Granted, I was a motivated learner and not everyone reading our AFDs will fall into that category. In fact, outside of those aspiring to become a Meteorologist, I wonder how many people actually read AFDs with some educational motivation. That said, I have met non-Meteorologists who have expressed a genuine interest in learning more about weather than just what a cold front is, and who like the science part. One forecaster I asked about this said he likes to put in some additional info sometimes as a way to teach, or at least as a way to clarify what a certain term is. Of course, if someone reads an AFD on an NWS site, they will likely get some pop-ups to describe often-used terms. But, not everyone reads AFDs on an NWS site, so I can see the benefit of this as well. Whether a person puts a lot or only a little science in, it would make sense that the original intent of the AFD, at least from a NWS standpoint, was to provide insight not provided anywhere else.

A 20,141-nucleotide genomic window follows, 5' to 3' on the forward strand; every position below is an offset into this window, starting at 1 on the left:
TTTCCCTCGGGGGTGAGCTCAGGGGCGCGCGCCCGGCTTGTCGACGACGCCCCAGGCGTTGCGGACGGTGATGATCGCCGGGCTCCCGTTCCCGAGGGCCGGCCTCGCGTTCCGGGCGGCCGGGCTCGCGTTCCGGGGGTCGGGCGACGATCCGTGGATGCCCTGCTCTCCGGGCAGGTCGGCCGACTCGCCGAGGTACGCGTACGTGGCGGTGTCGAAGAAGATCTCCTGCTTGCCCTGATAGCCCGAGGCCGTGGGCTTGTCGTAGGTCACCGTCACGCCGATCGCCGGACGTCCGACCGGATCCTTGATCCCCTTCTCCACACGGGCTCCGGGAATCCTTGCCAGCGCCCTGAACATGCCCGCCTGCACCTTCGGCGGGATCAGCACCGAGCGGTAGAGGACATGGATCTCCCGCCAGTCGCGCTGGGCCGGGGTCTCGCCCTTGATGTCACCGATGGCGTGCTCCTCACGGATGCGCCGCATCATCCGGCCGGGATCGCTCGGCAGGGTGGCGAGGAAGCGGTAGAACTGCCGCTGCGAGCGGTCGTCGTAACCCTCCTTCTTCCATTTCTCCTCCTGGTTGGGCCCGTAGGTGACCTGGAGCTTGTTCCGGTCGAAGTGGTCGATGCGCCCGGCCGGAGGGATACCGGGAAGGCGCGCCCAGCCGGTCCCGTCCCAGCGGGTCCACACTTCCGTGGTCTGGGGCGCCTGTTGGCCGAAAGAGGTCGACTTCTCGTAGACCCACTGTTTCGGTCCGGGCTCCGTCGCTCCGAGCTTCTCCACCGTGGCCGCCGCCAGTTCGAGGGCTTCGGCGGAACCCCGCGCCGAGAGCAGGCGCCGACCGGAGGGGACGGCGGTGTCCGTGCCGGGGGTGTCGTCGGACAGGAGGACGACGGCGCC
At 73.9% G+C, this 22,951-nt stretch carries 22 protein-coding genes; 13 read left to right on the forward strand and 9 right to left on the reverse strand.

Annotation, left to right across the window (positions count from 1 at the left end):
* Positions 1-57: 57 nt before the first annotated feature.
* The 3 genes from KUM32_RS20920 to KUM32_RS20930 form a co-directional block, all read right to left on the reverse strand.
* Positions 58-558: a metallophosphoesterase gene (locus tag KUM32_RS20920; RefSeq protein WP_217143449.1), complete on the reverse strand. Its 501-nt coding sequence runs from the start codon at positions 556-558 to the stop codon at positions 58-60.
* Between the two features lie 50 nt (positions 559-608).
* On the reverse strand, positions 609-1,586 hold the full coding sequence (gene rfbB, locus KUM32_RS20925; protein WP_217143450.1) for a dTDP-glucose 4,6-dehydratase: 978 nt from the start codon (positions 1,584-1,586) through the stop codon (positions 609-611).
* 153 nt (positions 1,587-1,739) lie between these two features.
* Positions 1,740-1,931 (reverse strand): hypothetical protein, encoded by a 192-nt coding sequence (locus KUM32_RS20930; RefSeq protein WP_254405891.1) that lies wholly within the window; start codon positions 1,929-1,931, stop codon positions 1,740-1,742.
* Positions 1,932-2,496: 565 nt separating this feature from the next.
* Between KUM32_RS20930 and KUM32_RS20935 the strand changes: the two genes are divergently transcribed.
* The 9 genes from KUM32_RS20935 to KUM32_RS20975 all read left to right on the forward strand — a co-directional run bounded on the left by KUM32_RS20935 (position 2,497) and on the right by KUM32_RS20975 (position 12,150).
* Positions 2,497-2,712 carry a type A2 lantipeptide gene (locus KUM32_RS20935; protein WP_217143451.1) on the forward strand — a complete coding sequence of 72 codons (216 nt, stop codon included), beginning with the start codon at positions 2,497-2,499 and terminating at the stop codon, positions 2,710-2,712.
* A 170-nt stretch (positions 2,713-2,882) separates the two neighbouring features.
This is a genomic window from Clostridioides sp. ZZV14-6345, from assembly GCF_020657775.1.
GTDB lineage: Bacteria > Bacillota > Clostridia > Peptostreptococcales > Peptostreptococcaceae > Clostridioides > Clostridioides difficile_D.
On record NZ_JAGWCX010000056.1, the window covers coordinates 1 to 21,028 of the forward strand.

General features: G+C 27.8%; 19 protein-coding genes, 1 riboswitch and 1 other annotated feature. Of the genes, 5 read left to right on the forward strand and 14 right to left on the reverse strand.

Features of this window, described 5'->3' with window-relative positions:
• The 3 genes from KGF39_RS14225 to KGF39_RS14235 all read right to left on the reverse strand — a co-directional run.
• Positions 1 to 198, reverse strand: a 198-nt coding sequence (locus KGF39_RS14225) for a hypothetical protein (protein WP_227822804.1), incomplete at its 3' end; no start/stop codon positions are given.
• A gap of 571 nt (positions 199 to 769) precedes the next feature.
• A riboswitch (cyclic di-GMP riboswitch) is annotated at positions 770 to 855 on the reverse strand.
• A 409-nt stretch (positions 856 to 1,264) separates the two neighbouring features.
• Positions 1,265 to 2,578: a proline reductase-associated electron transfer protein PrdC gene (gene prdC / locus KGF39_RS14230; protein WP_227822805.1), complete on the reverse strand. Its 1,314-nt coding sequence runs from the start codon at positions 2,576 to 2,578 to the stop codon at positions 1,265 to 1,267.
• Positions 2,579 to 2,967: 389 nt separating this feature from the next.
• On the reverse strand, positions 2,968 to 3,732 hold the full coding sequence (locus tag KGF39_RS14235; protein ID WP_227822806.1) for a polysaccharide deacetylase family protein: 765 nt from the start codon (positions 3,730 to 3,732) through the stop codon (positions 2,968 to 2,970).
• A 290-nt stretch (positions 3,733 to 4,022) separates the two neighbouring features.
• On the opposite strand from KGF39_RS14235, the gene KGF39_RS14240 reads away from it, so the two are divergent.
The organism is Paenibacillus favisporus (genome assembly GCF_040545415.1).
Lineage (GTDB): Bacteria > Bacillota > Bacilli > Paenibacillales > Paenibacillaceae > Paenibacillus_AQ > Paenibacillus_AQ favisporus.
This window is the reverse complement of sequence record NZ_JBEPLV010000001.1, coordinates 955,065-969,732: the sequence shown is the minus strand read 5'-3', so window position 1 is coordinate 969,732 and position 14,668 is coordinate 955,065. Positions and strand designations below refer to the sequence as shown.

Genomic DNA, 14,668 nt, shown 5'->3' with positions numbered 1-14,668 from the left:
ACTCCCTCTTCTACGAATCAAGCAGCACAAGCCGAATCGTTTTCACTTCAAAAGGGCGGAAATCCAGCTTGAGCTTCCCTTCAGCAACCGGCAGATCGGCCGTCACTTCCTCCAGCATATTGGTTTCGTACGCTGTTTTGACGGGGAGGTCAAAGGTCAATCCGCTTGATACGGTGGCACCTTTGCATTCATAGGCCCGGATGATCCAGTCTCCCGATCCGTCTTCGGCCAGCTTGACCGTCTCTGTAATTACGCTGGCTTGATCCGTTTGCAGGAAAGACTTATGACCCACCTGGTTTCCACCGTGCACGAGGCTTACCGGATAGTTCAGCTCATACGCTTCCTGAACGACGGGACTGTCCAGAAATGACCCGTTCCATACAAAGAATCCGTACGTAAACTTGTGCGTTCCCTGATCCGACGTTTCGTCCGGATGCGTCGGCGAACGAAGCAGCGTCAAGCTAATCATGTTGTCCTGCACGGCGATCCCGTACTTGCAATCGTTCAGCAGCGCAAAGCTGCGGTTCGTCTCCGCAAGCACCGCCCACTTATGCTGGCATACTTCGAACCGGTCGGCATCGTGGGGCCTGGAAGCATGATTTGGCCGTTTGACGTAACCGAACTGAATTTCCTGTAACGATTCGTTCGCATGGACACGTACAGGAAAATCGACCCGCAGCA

All the talk so far has been about serving the customer, which is very important in my opinion. But, there is another aspect of AFDology that I’ve wrestled with lately, namely the advantages it offers to each AFD writer. This is something that is not expressly covered in the directive, but one that I personally find important. As Meteorologists, we all think/process things differently. How I compose a forecast may differ from that of another forecaster. For me, the AFD serves as a way to think through my forecast reasoning. Some people can just do all that in their heads, but for me writing it out helps. Heck, that’s one of the reasons I started this blog in the first place…to help myself (and maybe others) think through the challenges faced in this field.